Storming the Demon Gate
When Kyoto was established as capital at the end of the eighth century, it was placed according to careful consideration of the magic properties of its landscape- what one might call feng shui. Different directions had different properties and influences on the city, and the mountains and rivers in those directions could amplify good fortune and repel evil spirits. Northeast was considered an evil direction, a dimensional gate of sorts through which unwelcome beings could breach the world of the living.
Part of Kyoto’s appeal, then, was Mount Hiei, the dark stern mountain placed northeast of the city like a fortress holding back the spirits.
In the early years of the 9th century, the emperor sponsored the foundation of a humble Buddhist temple on the side of Hiei, a temple called Enryakuji. This served the purpose of reinforcing Hiei’s natural properties as a bulwark against evil spirits. Enryakuji also belonged to a relatively new Buddhist sect in Japan, the Tendai. By supporting them, the throne was also attempting to weaken the older, more established Six Schools of Buddhism based in Nara, the former capital. It was, after all, a near coup by a powerful and trusted priest from one of those orthodox groups, that caused the imperial court to move from Nara in the first place.
The throne’s strategy worked too well. Enryakuji grew from a temple into a veritable holy city of its own, with an estimate of more than twenty thousand monks in its golden era around the 11th century. It became the new heart of Japanese Buddhism, the Vatican if one wanted a rough contemporary analogy. Many of the founding figures of other medieval Japanese Buddhist sects, started out as Tendai monks in this very temple before making their split with orthodoxy. Enryakuji also became a worldly power like the medieval Vatican- and a terrifying martial presence.
Go-Shirakawa, who abdicated the throne to run the empire from behind the scenes, claimed the monks of Enryakuji were one of only three things in the world he could not control, along with the roll of the dice and the floods of the Kamo. They could force concessions from the imperial court simply by threatening to march down from the mountain, and sometimes engaged in violent raids against other temples. Even after the old Kyoto order fell, Hiei remained a power player until legendary warlord Oda Nobunaga burned it down in his campaign to bring all of Japan’s fractious factions under his control.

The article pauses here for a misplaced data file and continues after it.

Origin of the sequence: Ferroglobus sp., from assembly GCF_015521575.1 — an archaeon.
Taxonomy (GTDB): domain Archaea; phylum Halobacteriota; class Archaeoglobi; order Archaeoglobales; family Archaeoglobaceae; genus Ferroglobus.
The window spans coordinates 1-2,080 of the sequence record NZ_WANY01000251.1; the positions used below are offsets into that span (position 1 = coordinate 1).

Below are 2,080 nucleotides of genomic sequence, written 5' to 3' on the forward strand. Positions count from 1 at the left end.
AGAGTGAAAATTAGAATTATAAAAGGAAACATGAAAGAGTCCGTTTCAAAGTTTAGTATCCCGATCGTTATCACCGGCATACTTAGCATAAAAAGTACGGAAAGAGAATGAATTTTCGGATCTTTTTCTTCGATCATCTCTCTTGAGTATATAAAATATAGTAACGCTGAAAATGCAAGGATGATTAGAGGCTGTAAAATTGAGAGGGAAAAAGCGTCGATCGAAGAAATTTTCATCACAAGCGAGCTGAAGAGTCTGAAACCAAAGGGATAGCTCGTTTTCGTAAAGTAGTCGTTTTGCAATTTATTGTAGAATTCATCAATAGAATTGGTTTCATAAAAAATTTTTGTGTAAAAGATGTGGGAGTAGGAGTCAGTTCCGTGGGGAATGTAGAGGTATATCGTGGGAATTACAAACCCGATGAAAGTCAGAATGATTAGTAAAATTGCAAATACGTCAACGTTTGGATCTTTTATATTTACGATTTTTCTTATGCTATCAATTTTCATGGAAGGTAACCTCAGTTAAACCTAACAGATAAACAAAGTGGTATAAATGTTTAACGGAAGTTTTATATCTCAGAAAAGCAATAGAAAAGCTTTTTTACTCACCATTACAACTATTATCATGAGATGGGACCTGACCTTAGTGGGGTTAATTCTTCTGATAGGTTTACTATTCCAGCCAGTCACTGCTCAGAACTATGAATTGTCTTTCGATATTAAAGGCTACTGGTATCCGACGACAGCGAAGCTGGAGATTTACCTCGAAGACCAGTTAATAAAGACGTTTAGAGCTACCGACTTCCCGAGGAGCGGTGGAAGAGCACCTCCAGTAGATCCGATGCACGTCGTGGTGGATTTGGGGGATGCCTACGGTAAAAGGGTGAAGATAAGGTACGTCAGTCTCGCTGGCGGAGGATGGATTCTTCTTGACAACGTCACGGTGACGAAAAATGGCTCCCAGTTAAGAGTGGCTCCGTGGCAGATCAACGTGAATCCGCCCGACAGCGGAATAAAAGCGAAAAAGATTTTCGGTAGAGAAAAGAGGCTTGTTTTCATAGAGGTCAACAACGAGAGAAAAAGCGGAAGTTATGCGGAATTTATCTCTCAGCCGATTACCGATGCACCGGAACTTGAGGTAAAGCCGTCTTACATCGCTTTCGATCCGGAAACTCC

Enryakuji rebuilt as a temple more dedicated to holy studies than schemes. Perhaps their most famous practice is kaihogyo, a trial some monks choose to undergo, lasting up to three years, in which the monk runs for miles upon miles daily through the mountain forests, barefoot at first, then with sandals after three months- all the while completing complicated rites of worship. It is said it brings them to the realm of death and back. They are the only ones who do not have to remove their shoes in the emperor’s house.
To make a long story short: a lot has happened here.
I climbed Hiei as a student in Kyoto almost three years ago, walking the way up and taking a cable car down. I wanted to try something more ambitious- climb up from Kyoto, visit the temple, and climb down the other side into the neighboring prefecture of Shiga.
No cameras were allowed in the hall, so I will have to describe it in words. There was courtyard with a small garden of stone, moss, and gnarled trees. The inside of the temple was a simple room of tatami matting, but instead of an image of the Buddha at the head, the room looked into a larger chamber, with a drop-off guarded by railings. The chamber was dark and cavernous, lit by great torches, the edges of the room impossible to see. In the flicker of the firelight I could barely make out statues, and other regalia I could not identify. The silence in the temple was so deep I could hear the air travel through my throat as I breathed. A deep chill was descending, and I could see my own breath.
And so I began my evening descent down the other side of Hiei, into the prefecture of Shiga.
My cross-prefectural Hiei jaunt was no Kaihogyo, but let me tell you, my feet were continuously sore for a good three days afterwards.